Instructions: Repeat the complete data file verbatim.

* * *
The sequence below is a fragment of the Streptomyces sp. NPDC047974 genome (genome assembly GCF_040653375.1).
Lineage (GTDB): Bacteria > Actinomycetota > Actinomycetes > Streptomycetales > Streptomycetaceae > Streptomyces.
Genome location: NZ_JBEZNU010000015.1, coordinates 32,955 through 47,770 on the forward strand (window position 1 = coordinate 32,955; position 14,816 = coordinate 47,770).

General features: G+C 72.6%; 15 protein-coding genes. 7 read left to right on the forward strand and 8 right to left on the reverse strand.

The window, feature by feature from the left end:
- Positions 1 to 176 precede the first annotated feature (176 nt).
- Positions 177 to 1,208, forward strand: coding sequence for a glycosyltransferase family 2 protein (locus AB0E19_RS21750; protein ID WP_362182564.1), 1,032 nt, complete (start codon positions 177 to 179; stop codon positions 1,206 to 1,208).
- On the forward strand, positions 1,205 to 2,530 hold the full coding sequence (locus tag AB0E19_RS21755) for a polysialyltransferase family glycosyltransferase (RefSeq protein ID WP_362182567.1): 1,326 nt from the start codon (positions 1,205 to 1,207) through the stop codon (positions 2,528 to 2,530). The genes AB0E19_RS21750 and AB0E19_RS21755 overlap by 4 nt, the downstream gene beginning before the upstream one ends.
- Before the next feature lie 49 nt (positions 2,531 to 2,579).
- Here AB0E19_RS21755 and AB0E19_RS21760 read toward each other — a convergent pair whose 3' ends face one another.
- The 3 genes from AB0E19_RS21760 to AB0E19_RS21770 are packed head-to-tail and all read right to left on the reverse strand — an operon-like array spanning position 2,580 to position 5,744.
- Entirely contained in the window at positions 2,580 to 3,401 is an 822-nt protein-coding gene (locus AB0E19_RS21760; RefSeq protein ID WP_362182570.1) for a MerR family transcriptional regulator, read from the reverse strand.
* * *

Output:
The sequence below is a fragment of the Streptomyces sp. NPDC047974 genome (genome assembly GCF_040653375.1).
Lineage (GTDB): Bacteria > Actinomycetota > Actinomycetes > Streptomycetales > Streptomycetaceae > Streptomyces.
Genome location: NZ_JBEZNU010000015.1, coordinates 32,955 through 47,770 on the forward strand (window position 1 = coordinate 32,955; position 14,816 = coordinate 47,770).

General features: G+C 72.6%; 15 protein-coding genes. 7 read left to right on the forward strand and 8 right to left on the reverse strand.

The window, feature by feature from the left end:
- Positions 1 to 176 precede the first annotated feature (176 nt).
- Positions 177 to 1,208, forward strand: coding sequence for a glycosyltransferase family 2 protein (locus AB0E19_RS21750; protein ID WP_362182564.1), 1,032 nt, complete (start codon positions 177 to 179; stop codon positions 1,206 to 1,208).
- On the forward strand, positions 1,205 to 2,530 hold the full coding sequence (locus tag AB0E19_RS21755) for a polysialyltransferase family glycosyltransferase (RefSeq protein ID WP_362182567.1): 1,326 nt from the start codon (positions 1,205 to 1,207) through the stop codon (positions 2,528 to 2,530). The genes AB0E19_RS21750 and AB0E19_RS21755 overlap by 4 nt, the downstream gene beginning before the upstream one ends.
- Before the next feature lie 49 nt (positions 2,531 to 2,579).
- Here AB0E19_RS21755 and AB0E19_RS21760 read toward each other — a convergent pair whose 3' ends face one another.
- The 3 genes from AB0E19_RS21760 to AB0E19_RS21770 are packed head-to-tail and all read right to left on the reverse strand — an operon-like array spanning position 2,580 to position 5,744.
- Entirely contained in the window at positions 2,580 to 3,401 is an 822-nt protein-coding gene (locus AB0E19_RS21760; RefSeq protein ID WP_362182570.1) for a MerR family transcriptional regulator, read from the reverse strand.